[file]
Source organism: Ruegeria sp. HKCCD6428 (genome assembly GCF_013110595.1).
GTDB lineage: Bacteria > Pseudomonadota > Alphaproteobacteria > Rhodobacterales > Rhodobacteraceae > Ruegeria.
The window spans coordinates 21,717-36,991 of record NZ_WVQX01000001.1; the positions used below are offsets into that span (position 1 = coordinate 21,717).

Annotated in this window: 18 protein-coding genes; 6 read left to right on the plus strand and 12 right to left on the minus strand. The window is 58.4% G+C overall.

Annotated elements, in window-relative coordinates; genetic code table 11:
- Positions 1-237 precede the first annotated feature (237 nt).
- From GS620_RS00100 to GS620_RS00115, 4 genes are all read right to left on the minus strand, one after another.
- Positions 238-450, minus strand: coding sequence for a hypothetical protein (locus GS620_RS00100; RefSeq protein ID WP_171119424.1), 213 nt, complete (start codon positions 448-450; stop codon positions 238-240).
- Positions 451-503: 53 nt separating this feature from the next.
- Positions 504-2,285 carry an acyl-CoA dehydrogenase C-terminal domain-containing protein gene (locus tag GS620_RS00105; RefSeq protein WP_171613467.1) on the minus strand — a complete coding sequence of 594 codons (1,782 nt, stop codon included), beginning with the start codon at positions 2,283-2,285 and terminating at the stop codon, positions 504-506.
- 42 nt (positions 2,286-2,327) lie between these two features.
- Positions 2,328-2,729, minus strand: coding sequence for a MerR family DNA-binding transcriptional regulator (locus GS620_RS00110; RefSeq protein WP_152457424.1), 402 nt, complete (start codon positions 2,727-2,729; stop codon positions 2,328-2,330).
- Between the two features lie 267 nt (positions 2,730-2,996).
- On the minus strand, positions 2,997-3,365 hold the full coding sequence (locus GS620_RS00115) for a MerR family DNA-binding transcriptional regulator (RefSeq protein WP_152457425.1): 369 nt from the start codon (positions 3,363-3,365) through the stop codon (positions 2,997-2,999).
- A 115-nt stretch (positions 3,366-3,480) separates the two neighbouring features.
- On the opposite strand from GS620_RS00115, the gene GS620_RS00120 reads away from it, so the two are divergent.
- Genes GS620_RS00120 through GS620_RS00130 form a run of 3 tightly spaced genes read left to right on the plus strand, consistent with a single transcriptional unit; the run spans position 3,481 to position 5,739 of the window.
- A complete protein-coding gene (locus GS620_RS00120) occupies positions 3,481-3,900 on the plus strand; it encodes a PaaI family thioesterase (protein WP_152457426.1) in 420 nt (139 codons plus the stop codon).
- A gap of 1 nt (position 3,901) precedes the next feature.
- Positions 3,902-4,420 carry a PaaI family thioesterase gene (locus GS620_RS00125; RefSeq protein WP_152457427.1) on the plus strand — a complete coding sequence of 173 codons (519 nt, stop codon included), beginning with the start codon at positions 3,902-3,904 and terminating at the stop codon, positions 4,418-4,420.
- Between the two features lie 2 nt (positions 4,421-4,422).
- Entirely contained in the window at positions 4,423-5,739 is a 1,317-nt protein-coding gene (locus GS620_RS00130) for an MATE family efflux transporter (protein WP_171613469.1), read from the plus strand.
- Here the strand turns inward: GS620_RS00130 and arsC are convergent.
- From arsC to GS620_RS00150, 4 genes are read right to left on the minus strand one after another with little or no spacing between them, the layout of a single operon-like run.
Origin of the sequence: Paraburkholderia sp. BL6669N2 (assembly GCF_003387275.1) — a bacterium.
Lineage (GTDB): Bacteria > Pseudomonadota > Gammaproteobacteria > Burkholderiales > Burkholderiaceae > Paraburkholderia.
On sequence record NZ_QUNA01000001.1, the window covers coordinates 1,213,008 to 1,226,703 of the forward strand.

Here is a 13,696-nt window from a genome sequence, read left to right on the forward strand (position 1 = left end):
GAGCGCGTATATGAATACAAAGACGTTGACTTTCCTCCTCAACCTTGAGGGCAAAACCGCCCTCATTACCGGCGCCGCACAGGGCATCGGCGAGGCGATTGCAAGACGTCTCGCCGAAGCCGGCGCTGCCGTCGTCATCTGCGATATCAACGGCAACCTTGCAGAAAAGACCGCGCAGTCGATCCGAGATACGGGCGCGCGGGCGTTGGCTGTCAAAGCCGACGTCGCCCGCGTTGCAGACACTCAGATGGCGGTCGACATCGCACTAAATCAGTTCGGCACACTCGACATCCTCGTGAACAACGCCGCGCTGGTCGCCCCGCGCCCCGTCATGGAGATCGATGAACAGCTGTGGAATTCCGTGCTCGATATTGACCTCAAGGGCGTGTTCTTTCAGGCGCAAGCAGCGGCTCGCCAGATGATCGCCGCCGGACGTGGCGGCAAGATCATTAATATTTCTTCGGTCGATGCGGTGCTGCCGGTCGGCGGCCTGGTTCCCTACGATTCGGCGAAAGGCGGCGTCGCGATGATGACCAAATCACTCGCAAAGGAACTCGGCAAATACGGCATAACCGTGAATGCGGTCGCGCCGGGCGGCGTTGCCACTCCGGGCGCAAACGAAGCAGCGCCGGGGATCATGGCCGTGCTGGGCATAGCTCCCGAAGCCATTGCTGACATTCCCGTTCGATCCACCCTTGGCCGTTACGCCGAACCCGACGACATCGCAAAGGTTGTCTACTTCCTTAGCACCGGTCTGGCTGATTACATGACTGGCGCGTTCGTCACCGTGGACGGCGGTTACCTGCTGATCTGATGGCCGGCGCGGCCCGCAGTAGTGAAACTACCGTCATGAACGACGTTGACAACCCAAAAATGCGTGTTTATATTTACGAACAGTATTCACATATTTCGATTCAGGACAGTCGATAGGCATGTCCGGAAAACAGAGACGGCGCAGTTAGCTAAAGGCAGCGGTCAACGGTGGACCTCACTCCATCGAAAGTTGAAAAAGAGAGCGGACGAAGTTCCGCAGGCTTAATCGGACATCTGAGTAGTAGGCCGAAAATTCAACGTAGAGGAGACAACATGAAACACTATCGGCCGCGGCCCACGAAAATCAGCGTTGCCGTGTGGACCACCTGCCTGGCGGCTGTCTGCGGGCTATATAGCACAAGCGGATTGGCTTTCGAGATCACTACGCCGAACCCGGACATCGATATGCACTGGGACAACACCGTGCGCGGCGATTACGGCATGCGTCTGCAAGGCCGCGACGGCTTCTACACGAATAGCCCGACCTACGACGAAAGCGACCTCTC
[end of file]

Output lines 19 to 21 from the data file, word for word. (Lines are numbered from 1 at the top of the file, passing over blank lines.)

- A gap of 1 nt (position 3,901) precedes the next feature.
- Positions 3,902-4,420 carry a PaaI family thioesterase gene (locus GS620_RS00125; RefSeq protein WP_152457427.1) on the plus strand — a complete coding sequence of 173 codons (519 nt, stop codon included), beginning with the start codon at positions 3,902-3,904 and terminating at the stop codon, positions 4,418-4,420.
- Between the two features lie 2 nt (positions 4,421-4,422).